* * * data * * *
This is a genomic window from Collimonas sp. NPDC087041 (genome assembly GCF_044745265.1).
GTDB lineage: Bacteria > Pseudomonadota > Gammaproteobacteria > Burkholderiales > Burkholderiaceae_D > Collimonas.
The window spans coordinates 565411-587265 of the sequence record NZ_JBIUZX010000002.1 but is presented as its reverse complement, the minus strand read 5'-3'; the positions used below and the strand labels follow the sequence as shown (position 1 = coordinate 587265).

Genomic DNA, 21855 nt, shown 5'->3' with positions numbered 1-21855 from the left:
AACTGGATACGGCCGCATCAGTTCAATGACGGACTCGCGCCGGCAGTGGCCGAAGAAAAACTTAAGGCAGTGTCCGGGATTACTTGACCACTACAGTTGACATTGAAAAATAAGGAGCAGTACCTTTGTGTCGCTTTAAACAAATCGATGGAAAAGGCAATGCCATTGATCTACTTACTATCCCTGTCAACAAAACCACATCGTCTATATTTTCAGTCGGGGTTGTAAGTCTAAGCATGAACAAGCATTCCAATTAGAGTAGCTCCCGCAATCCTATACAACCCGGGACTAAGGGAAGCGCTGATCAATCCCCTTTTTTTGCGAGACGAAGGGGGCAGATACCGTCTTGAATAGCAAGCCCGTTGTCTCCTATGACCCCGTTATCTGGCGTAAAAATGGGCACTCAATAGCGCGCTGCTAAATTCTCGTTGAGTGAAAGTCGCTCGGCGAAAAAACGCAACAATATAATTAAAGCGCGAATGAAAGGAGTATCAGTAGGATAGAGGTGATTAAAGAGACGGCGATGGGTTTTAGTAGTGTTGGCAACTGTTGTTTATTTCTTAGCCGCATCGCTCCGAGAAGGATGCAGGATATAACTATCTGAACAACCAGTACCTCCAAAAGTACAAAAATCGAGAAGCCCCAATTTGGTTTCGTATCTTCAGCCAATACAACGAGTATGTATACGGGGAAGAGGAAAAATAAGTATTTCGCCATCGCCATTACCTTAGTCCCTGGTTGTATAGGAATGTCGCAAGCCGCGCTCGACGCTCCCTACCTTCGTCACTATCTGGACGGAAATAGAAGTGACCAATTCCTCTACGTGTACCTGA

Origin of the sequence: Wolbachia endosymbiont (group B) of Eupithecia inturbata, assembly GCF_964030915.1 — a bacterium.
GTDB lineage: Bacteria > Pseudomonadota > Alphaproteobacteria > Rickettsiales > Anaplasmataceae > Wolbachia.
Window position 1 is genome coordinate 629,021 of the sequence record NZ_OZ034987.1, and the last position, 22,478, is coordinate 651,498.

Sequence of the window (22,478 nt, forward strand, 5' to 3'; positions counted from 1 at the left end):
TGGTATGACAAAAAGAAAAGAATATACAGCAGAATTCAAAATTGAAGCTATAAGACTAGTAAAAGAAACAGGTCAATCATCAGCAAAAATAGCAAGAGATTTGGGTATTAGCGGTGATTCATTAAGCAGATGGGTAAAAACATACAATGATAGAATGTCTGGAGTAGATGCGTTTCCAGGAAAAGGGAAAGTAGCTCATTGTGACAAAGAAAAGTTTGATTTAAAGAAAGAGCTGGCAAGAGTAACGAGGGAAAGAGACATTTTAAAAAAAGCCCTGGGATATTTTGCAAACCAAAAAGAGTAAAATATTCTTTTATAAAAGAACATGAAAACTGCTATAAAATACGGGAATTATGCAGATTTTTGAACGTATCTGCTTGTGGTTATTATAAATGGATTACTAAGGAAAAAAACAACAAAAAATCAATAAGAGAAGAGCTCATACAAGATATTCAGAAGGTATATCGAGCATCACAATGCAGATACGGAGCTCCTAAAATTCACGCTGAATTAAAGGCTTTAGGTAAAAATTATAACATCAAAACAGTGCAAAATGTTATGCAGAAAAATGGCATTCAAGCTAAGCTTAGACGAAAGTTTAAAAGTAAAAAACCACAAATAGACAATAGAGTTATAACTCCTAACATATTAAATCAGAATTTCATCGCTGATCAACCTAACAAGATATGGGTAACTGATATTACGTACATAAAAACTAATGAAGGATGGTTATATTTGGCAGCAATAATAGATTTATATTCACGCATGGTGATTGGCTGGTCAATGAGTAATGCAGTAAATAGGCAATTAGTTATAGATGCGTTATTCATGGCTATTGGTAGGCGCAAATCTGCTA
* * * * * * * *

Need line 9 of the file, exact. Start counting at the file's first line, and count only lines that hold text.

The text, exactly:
Sequence of the window (22,478 nt, forward strand, 5' to 3'; positions counted from 1 at the left end):